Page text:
A BENCH warrant has been issued for the arrest of a young man who caused thousands of euro worth of damage to buildings across the city by spraying them with graffiti.
Rory Fogarty, aged 19, who is originally from Thurles and who has an address at Drominbeg, Rhebogue was one of four young men prosecuted in June by gardai and Limerick City Council in relation to the so-called “tagging” of buildings over several months last year.
More than €20,000 worth of damage was caused to a variety of buildings which were targeted by the defendants including shops, business premises, schools and sporting facilities.
Following the intervention of Una Heaton, the director of the Frank McCourt Museum, all four men agreed to carry out cleanup works at some of the buildings which had been tagged.
However, during a review of the case, Limerick Court was told that Mr Fogarty, who was not present in court, had not carried out the works as agreed.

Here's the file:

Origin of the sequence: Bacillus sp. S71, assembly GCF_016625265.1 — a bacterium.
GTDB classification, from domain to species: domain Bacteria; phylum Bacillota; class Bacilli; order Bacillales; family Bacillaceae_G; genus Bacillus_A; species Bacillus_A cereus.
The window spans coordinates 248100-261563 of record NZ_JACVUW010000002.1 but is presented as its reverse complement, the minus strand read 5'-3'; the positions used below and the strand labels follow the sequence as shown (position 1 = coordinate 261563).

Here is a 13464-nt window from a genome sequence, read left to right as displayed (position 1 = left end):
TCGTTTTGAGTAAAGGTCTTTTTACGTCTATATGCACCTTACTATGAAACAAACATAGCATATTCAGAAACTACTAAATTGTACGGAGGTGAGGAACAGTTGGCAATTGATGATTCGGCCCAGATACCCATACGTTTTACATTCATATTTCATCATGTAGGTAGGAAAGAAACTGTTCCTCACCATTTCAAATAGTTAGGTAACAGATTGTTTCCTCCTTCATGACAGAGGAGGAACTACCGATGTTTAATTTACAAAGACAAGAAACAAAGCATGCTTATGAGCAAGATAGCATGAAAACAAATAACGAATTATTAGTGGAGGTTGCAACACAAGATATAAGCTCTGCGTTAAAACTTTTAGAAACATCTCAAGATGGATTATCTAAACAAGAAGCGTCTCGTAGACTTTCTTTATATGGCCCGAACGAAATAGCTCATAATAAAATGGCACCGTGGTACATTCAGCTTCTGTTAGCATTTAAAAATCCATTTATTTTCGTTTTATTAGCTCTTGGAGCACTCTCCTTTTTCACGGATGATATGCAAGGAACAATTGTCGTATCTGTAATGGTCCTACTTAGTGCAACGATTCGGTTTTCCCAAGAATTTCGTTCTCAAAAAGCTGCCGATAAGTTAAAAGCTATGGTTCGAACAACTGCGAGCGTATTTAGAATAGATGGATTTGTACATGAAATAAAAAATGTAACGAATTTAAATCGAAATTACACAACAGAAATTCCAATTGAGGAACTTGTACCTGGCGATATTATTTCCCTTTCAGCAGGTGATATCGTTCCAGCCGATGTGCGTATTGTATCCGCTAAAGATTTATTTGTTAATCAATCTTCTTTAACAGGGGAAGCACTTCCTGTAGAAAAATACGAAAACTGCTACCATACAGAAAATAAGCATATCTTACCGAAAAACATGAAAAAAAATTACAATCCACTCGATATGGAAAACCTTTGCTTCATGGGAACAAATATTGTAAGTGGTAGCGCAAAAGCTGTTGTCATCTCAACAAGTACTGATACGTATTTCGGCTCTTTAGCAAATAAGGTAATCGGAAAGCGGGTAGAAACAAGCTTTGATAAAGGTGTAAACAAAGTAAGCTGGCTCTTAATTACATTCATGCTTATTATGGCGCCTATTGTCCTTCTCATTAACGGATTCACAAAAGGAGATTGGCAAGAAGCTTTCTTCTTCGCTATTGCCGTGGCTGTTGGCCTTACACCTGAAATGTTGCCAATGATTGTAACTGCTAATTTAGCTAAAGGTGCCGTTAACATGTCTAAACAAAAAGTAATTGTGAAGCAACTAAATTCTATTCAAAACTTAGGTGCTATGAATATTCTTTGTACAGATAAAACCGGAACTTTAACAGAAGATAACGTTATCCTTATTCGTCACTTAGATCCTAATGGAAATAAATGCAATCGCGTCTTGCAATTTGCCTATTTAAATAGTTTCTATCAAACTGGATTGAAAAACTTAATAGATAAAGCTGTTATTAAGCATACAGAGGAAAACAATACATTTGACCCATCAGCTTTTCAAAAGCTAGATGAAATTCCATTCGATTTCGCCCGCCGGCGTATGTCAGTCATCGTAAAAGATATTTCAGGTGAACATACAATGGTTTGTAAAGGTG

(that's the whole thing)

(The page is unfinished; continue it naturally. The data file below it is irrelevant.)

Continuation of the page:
Issuing a bench warrant for his arrest, Judge Eugene O’Kelly commented that his attitude towards the cleanup had been “most unsatisfactory”.
The judge was told another of the defendants - Nathan Murray, aged 20, who has an address at Mahon House, Upper William Street - had also “done nothing”.
He was ordered to carry out 90 hours community service in lieu of a three month prison sentence.
The Probation Act was applied in the case of the remaining two defendants after the court was informed by Limerick City Council they had “acted responsibly” and had “done satisfactory work”.
Judge O’Kelly was told Jonathan Noonan, aged 20 with an address at Upper Cecil Street completed 18 days of restorative work and that Ian Hopkins, aged 22, of Kildoorus, Clonlara had completed 17 days.
The judge said both men had faced up to their actions adding he hoped they would put their artistic talents to better use in the future.